The Cosmic Microwave Background: A New Perspective on the 2.7 K Radiation
|Title||The Cosmic Microwave Background: A New Perspective on the 2.7 K Radiation|
|Author(s)||Alexander A Scarborough|
|Keywords||Cosmic Background Radiation, Big Bang, Little Bangs, LB/FLINE model|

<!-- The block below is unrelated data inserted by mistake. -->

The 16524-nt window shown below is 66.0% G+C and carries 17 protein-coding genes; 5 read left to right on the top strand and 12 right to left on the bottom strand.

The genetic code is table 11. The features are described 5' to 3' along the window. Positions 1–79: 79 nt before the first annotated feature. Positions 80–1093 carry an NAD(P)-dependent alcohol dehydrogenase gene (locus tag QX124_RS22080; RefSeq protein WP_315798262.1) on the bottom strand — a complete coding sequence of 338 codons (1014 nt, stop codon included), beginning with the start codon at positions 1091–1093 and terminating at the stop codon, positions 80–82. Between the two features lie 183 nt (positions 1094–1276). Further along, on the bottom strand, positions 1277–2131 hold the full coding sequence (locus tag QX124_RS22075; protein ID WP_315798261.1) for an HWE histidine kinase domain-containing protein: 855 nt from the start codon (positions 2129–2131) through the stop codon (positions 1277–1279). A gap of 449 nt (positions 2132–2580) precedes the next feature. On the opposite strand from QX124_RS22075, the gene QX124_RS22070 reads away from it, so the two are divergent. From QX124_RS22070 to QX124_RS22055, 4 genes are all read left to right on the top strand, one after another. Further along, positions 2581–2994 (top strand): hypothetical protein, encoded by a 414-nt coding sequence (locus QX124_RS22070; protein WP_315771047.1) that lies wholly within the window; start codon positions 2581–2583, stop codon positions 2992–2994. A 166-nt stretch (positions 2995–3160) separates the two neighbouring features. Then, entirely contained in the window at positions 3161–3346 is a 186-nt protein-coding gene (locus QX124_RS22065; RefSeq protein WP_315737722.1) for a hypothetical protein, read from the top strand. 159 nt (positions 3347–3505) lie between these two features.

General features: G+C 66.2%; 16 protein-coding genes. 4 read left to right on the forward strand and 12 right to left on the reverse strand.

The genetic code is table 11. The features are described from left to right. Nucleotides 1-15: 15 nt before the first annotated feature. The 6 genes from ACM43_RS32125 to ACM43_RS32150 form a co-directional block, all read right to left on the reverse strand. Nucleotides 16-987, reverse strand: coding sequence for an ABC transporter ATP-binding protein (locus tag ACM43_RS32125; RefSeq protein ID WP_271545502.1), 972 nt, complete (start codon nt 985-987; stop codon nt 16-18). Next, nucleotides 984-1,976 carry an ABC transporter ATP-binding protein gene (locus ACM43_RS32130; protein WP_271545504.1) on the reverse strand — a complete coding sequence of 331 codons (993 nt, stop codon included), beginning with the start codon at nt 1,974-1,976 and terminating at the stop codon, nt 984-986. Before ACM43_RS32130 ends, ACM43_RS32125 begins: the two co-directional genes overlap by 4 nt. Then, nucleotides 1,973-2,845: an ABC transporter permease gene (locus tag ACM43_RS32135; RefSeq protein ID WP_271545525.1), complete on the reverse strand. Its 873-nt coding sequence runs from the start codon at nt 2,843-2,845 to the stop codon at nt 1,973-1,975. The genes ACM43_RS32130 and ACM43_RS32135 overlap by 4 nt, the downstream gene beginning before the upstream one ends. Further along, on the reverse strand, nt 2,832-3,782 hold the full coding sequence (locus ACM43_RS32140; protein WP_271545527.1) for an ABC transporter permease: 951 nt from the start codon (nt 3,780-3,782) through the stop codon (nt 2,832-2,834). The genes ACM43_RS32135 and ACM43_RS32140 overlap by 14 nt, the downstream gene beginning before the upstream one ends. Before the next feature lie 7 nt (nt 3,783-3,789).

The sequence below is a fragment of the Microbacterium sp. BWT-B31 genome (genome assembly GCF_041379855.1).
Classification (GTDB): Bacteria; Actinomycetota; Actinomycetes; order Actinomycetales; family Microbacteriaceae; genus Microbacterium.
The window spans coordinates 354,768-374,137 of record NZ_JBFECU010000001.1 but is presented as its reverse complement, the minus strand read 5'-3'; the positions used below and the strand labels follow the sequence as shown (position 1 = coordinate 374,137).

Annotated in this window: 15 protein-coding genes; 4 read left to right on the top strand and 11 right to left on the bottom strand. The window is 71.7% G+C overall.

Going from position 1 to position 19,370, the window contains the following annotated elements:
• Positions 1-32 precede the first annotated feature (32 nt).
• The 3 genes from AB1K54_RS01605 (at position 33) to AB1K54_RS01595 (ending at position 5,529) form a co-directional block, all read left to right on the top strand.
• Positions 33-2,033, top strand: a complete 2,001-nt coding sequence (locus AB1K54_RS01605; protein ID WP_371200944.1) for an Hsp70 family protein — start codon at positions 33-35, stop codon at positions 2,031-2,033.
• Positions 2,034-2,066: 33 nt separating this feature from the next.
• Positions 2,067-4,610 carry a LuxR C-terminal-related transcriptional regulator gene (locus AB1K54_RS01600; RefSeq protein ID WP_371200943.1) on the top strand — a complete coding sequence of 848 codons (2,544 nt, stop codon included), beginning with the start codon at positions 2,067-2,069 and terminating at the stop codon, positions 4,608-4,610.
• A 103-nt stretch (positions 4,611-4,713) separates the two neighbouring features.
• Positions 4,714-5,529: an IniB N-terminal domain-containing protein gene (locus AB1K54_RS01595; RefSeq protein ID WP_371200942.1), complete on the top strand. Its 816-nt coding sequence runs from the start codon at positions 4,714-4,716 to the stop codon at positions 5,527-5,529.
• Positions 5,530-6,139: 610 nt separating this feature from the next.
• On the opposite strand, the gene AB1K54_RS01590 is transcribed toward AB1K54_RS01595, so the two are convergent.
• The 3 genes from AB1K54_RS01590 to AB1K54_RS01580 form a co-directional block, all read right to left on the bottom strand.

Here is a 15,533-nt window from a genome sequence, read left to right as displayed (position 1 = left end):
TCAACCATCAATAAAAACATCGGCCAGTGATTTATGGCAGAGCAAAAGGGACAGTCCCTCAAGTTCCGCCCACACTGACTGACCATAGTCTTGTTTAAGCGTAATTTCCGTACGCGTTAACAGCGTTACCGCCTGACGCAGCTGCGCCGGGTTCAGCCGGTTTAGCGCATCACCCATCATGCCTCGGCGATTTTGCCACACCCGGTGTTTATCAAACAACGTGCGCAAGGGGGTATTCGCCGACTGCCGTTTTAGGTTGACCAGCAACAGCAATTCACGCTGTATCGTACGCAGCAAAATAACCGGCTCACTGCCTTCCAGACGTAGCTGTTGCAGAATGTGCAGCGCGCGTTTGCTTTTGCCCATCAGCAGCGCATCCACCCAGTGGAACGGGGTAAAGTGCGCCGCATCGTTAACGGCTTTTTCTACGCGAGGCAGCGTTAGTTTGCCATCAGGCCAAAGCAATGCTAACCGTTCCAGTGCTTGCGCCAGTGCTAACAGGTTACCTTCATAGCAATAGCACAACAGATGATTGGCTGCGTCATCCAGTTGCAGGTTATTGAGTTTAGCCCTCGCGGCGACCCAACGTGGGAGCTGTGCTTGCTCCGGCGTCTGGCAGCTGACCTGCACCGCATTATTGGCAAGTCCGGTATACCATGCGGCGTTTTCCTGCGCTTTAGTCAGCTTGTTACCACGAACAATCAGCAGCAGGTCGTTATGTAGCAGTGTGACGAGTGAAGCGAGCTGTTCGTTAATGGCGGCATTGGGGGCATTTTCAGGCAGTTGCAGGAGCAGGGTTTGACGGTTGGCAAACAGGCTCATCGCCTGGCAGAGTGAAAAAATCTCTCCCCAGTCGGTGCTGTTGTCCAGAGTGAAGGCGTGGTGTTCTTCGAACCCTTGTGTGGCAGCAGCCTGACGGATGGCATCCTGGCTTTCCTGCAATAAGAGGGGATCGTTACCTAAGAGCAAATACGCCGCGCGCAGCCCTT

Three observations provide the fundamental basis for the standard cosmology featuring the Big Bang (BB) concept of universal origins: 1) The observed expansion of the Universe (usually interpreted in the framework of relativity as an expansion of the metric of space); 2) The 2.7 K cosmic background radiation (CBR), interpreted as a remnant of the BB; 3) The apparently successful explanation of the relative abundance of the light elements. Oddly, the same three observations serve even better as the fundamental basis for a different concept: the Little Bangs (LB)/FLINE model of universal origins that intermeshes precisely with the Four Laws of Planetary Motion and the 5-stage evolution of planets and moons via internal nucleo-synthesis that drives all universal evolution. Recent evidence of galaxies so distant that light now arriving at telescopes reflects conditions of the galaxies at least 12.7 billion years ago: stars were appearing "at a prodigious rate" - as predicted by the LB concept. Conversely, the BB provides little, if any, substantiated method for continuous or evolutionary functions of universal systems. This paper concentrates on the 2.7 K CBR, providing strong evidence against the concept of radiation existing as a leftover remnant of the BB. Substantiated evidence reveals the powerful and intimate connection between the 2.7 K CBR and the LB/FLINE model of universal origins. Microwave radiation is relatively short-lived, and must have a constant source to produce it continuously.